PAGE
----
In this article, I will do my best to describe the healing power of the creative process as I have experienced it. It usually starts with some inner stirring – there is an unconscious, or subconscious (spiritual) element here that comes forth and must be followed, or obeyed, even if the whole picture is not visible at the time. I experienced this on a profound level when I began writing my autobiography eleven years ago.

To begin with, I did not want to name my book “Phoenix Rising” because I considered it an overused metaphor. I now realize there were other reasons related to the lying, thieving Phoenicians in history…more on them below… However, a poem arrived one day – from within – highlighting the Phoenix entitled, “Like the Phoenix, I Rise”. So, it became the theme in my storytelling. (At the end of this post, I have included this poem and other parts of the book that contain references to the Phoenix, for those who are interested.)

When I had to decide on an illustration for the book’s cover I did not want a Phoenix, so I commissioned an intuitive artist to draw a woman with wings. After a few weeks, the artist sent me an email asking if a lion she kept seeing in her meditations, could be added to the picture. I said she should draw whatever came to her.

At the time, I thought the lion was a symbol of strength and courage. However, I have since discovered that it also has to do with history, the Phoenicians and royalty: the lion is a symbol of royalty. The Phoenicians first came out of the royal houses of Egypt.

When I began my Biblical research a few years ago, I discovered that the Egyptians/Phoenicians learned (and stole) many things from the Greeks – my ancestors – that they ultimately used to control humanity. I have dealt with this in several of my Biblical articles which you may find here. This discovery occurred after I published my book but it was very relevant in relation to my healing things that I did not know needed healing at the time. I will explain this in the last couple of paragraphs.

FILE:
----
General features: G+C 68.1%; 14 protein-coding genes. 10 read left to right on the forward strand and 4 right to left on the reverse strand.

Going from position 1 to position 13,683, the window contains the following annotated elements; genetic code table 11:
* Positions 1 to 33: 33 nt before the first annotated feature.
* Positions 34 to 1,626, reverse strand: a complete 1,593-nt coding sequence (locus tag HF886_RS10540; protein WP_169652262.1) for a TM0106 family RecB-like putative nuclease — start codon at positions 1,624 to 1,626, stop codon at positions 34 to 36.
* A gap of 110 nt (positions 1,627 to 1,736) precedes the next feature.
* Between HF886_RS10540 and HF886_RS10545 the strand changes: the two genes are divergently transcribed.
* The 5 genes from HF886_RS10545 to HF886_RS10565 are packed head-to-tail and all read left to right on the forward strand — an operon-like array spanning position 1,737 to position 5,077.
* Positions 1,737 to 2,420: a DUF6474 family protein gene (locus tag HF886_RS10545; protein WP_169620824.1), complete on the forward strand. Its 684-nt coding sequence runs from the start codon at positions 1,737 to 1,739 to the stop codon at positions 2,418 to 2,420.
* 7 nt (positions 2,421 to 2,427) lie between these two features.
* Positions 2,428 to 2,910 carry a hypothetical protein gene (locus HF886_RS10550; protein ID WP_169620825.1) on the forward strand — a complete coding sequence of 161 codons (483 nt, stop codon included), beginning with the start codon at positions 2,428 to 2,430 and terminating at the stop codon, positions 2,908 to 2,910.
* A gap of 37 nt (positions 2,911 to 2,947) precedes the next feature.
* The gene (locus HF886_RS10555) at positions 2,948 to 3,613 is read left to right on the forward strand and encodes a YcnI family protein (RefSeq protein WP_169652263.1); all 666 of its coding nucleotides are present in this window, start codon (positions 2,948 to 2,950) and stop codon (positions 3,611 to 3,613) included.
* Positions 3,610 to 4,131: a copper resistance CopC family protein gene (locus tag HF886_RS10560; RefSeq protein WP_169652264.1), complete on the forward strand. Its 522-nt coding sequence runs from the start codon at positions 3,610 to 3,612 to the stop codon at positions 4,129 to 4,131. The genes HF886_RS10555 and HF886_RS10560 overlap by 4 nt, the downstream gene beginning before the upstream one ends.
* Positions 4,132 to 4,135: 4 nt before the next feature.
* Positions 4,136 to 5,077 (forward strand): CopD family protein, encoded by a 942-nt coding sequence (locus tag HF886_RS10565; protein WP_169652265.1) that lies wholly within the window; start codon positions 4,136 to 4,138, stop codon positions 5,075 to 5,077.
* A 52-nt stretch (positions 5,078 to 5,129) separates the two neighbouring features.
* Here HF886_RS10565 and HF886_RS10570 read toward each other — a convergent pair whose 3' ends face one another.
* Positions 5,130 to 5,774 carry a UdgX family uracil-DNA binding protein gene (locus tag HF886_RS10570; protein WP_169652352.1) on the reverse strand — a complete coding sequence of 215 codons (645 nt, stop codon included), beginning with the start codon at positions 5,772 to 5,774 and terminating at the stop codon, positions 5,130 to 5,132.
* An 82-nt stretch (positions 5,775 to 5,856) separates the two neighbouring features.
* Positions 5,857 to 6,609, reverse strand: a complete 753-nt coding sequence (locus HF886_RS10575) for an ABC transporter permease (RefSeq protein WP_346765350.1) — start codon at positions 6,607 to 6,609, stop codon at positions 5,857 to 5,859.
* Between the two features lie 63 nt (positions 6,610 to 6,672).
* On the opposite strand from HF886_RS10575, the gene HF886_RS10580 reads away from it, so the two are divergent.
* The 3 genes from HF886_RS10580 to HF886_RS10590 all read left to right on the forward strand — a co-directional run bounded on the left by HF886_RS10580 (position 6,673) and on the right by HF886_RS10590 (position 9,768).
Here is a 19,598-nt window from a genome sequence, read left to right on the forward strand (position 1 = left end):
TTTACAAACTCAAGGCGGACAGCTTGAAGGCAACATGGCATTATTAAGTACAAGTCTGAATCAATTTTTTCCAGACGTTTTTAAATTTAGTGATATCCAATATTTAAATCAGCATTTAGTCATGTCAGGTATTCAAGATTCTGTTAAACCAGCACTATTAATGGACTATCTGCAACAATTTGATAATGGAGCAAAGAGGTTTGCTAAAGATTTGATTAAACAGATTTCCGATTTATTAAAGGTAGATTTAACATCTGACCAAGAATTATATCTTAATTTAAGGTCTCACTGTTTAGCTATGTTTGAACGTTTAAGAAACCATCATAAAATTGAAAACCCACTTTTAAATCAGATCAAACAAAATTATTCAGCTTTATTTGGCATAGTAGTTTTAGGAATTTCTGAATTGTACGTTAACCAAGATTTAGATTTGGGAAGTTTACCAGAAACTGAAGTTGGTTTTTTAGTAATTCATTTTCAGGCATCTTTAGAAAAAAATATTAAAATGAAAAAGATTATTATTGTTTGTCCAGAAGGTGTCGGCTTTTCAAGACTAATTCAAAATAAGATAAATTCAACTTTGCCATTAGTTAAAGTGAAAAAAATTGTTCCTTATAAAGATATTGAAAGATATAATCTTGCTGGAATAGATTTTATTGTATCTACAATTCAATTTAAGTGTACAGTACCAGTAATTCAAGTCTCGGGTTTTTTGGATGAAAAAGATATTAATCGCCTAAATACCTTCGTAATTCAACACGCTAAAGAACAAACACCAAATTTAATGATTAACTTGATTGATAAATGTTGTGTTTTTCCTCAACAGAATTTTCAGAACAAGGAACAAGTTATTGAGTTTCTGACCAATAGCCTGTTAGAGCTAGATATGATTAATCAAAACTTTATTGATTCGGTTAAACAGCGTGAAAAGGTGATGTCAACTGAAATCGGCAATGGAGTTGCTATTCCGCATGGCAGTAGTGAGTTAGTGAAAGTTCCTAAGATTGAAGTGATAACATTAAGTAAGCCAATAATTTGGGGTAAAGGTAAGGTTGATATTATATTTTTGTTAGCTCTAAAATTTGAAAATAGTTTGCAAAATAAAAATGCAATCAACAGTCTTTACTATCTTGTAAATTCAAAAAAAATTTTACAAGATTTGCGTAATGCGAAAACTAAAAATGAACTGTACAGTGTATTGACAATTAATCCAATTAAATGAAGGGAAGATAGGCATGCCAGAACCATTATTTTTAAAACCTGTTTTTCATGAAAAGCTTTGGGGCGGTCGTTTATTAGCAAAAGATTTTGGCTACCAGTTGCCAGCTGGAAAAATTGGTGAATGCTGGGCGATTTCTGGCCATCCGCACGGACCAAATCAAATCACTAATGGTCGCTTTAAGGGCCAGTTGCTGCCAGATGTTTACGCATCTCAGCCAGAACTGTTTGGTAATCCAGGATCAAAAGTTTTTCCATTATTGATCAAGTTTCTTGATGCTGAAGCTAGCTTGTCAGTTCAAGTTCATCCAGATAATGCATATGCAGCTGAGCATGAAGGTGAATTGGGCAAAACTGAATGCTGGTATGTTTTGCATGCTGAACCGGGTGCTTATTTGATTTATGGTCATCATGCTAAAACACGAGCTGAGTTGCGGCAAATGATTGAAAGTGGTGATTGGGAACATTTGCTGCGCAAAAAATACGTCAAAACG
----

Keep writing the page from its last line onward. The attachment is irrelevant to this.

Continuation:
Then came the purple color for the cover of my book. The woman who undertook the task of preparing it for publication, decided to go with that color. She felt that it was the only one that matched the artist’s drawing that promoted healing – I agreed with her. I later learned that certain Phoenicians were also cloth merchants. The purple dye they liked to use for some of their materials came from a mollusk indigenous to the island of Crete (one of my great-grandfathers was born there). In fact, the name “Phoenician” is what the Greeks called these people – a word meaning “crimson, or purple”. This color also became the one associated with royalty…

The whole “Phoenix Rising From The Ashes” myth is of Greek origin. They have appropriated the symbolism of this myth as it kind of resembles how they operate in the world: destroying societies, then rebuilding them as they see fit. The image of the Phoenix has been replaced by the eagle, which sometimes appears as a double-headed eagle. I have been informed that this image is also of Greek origin. They have appropriated other Greek myths/symbols, too – for more on this, I send you to the last section of this article.

Even though the primary reason for writing my autobiography was to help me heal from the traumas of my childhood, I inadvertently healed ancestral trauma by using Phoenician symbolism. As I stated above, the Greeks used the term “Phoenix” to describe a certain group of people in history that still exist today via their descendants. They rule the world. These people abused the Greeks. They lied to them. They stole from them. They murdered them in order to destroy certain bloodlines from within which universal knowledge was sourced – knowledge they wanted to keep for themselves. Evil is as evil does.

By following my instincts when creating my book, I not only reclaimed my power from my childhood abusers – I reclaimed it from the abusers of my ancestors. 

Like the Phoenix, I Rise (2010)

Shattered
Dispersed
Ashes to ashes
Dust to dust
Then…a Spark
There is Proof of Life
My Spirit gathers
I spiral up toward Heaven
Like the Phoenix, I Rise
…and Rise
…and Rise
Resurrected
My Memories, Emotions and Thoughts
My Passion for Life
My Body
All return Transformed
I am Whole, Powerful and Strong
So I Begin Again
Brand New

From the Introduction: